Category Archives: Peter Richardson

Climbing Mount Royal, 2020

Climbing Mount Royal, 2020

Peter Richardson

You’re twitchier than usual coming up this path

that shadows the curves of Camelien Houde road

but at least you’ve sloughed off the windy effluvia

of other people’s sidewalk breath as you slowpoke 

up the last three turns to the guard-railed belvedere.

Here’s where muscle cars idle in parking spots. Fans

of flaming tailpipes pass blunts between leather seats

till someone coughs which sparks a round of guffaws

and loud heckling. You remember that kind of a scene

taking place five decades ago in someone’s apartment.

Can it really be that long? Taj Mahal and The Doors

provided background music in the last years of a war

that ended on an embassy rooftop. You sat in circles

in rooms reeking of patchouli oil, while somewhere

graduate students struggled onward to their degrees.

You wonder if the guys in that Camaro give a crap

about becoming accountants or even laying cement

so it doesn’t crack after the first frost. Looking east

to Rougemont, you attempt to quiet your thoughts,

seeing them as clouds hanging over Mt. St-Hilaire.

At last, you stumble onto the Olmstead summit loop

with its west-facing glimpse of Lac St-Louis. That,

surely, is what you came for—a far off panorama 

of shoreline and river that just keeps on flowing

beyond jammed ICUs and sleep-deprived nurses.

Aren’t they the ones you should be saluting 

as you head for Beaver Lake, Tu Fu’s Selected

riding in your back pocket? All honour to that 

frail court advisor who, despite bouts of asthma,

penury and near-death treks over snowy gorges,

could praise the hoe he used for digging wild roots.

photo by Harry Rajchgot

Françoise Singing

Françoise Singing 

Peter Richardson

It blindsided them and ended the awkward

talk they’d been making when finally they

rustled up three cups of over-steeped tea

and sat across from her in recycled air

in the long-term care canteen—bald

son-in-law and grown granddaughter.

Wasn’t Françoise down to three words

of greeting? How could she sink a shaft

far enough down in her mind to recoup

this tuneful blues banisher? If pressed,

her visitors might’ve said they sensed

a slippage to a crowded kitchen table

on, say, a Sunday in Montreal’s vanished

Faubourg à mélasses, her father tapping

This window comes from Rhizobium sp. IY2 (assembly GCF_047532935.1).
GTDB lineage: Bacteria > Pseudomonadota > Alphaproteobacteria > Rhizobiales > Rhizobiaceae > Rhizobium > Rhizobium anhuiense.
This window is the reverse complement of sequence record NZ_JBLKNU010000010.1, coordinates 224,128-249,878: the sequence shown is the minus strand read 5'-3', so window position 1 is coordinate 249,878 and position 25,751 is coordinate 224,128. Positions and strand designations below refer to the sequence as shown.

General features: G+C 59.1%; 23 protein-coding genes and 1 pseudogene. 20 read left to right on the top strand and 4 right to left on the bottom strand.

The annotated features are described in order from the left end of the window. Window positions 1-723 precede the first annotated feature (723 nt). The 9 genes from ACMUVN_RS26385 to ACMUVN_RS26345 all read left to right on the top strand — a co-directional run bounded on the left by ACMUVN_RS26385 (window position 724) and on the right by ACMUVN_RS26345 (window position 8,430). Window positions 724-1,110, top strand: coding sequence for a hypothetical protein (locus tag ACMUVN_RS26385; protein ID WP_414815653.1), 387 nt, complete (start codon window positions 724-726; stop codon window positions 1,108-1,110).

a glass for her to sing a snatch of Piaf.

The war in Europe over, rationing ending,

butter on the table, mint jelly, leg of lamb,

her kid brother and sisters called to order

by the faux-gruff father. But that’s fantasy.

This is Françoise at ninety, holding notes

in a lunchroom with no one to press record

just two maladroit listeners trying to field

what’s thrown to them—flats and sharps

that peel through air—sonic tchotchkes

that won’t come again, much less a medley

for the dazed father-daughter duo who clap

with hands that don’t know what else to do.

photo by Harry Rajchgot

Promenade

Promenade

Peter Richardson

I used to be able to lope along at the clip my daughter’s maintaining,

the younger one—fifty years my junior—cruising a step ahead

as we cross St-Denis. I tell her I’m bemused by the speed

with which she eats up ten blocks, then twenty and I remember

my father asking me to speak up, to repeat what I’d just said.

Can you please slow down a bit? I ask, and she decelerates 

before zooming ahead again. My father’s early hearing loss 

brought out the callous teen in me. I wanted him to try harder

as if he had a character defect that would get better if he made

an effort. Are you going to a fire? I ask. She sighs. We approach

Parc Jeanne-Mance. I used to be as fast as you. These days

I have to double-time to gain the half step I need to keep up.

My hearing’s shot too, I say, which she claims has more to do

with my not listeningthan with needing space-age hearing aids.

And what does pretending to be deaf have to do with dawdling?

she asks, as we dogtrot across Parc Avenue and up the brick

walkway past the gazebo. Was I ever this rude with my father?

I bow to her peppery wit. She’s fed up with my non-sequiturs,

my failure to listen when she and her mother talk in that elided

mother-daughter French which, although always grammatical,

leaves me in the semantical dust—but isn’t it up to me to hustle,

to cinch in my belt and listen with renewed zeal in the new Babel?

photo by Harry Rajchgot